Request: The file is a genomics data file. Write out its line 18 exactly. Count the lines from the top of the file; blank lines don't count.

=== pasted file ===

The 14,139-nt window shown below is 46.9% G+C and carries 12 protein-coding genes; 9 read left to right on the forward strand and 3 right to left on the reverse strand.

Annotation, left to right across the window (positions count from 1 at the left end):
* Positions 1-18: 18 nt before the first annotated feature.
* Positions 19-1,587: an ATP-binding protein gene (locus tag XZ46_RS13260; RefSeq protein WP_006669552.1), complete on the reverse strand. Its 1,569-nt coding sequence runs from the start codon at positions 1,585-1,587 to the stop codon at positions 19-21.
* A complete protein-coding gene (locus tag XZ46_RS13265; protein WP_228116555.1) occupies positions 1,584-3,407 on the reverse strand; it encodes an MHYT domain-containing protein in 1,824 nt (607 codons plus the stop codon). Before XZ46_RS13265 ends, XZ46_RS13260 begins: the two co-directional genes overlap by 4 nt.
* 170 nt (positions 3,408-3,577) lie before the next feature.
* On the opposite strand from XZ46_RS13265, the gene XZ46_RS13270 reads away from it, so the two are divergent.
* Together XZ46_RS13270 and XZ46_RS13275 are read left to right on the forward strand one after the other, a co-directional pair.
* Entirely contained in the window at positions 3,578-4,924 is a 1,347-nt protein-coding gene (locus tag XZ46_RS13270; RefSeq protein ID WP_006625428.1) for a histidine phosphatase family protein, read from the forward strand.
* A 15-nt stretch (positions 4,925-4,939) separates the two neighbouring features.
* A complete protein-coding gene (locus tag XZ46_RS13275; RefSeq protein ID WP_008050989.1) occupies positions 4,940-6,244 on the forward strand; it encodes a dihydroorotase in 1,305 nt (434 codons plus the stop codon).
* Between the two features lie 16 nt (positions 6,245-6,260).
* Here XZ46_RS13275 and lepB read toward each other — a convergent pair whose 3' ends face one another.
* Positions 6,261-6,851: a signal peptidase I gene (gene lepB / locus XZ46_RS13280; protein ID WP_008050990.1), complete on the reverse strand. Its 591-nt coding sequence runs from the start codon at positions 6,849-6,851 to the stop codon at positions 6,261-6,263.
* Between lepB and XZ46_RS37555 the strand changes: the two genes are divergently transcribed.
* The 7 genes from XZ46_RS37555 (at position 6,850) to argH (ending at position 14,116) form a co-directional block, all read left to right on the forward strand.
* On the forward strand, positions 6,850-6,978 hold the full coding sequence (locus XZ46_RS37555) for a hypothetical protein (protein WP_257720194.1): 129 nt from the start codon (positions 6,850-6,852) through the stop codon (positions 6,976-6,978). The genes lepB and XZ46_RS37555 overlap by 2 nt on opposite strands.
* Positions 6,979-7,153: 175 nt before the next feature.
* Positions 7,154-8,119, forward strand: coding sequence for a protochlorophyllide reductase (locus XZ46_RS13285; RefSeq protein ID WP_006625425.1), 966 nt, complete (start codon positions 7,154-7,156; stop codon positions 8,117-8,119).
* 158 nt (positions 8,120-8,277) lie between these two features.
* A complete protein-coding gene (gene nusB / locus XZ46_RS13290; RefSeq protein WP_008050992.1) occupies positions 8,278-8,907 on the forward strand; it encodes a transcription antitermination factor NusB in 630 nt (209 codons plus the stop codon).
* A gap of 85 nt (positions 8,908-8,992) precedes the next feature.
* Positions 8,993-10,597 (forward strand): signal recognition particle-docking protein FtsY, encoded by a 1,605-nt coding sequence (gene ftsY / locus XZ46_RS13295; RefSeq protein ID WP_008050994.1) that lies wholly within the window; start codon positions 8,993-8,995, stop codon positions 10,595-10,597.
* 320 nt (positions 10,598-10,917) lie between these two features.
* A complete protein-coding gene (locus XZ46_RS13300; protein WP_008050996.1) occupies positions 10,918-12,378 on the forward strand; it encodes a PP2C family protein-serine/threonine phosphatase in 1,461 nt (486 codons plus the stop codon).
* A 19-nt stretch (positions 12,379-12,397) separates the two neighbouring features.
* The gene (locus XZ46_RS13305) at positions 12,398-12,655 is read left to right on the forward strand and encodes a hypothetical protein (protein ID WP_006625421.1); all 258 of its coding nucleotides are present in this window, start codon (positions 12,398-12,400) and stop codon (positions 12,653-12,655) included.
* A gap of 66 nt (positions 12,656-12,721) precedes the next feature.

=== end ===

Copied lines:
* Positions 6,979-7,153: 175 nt before the next feature.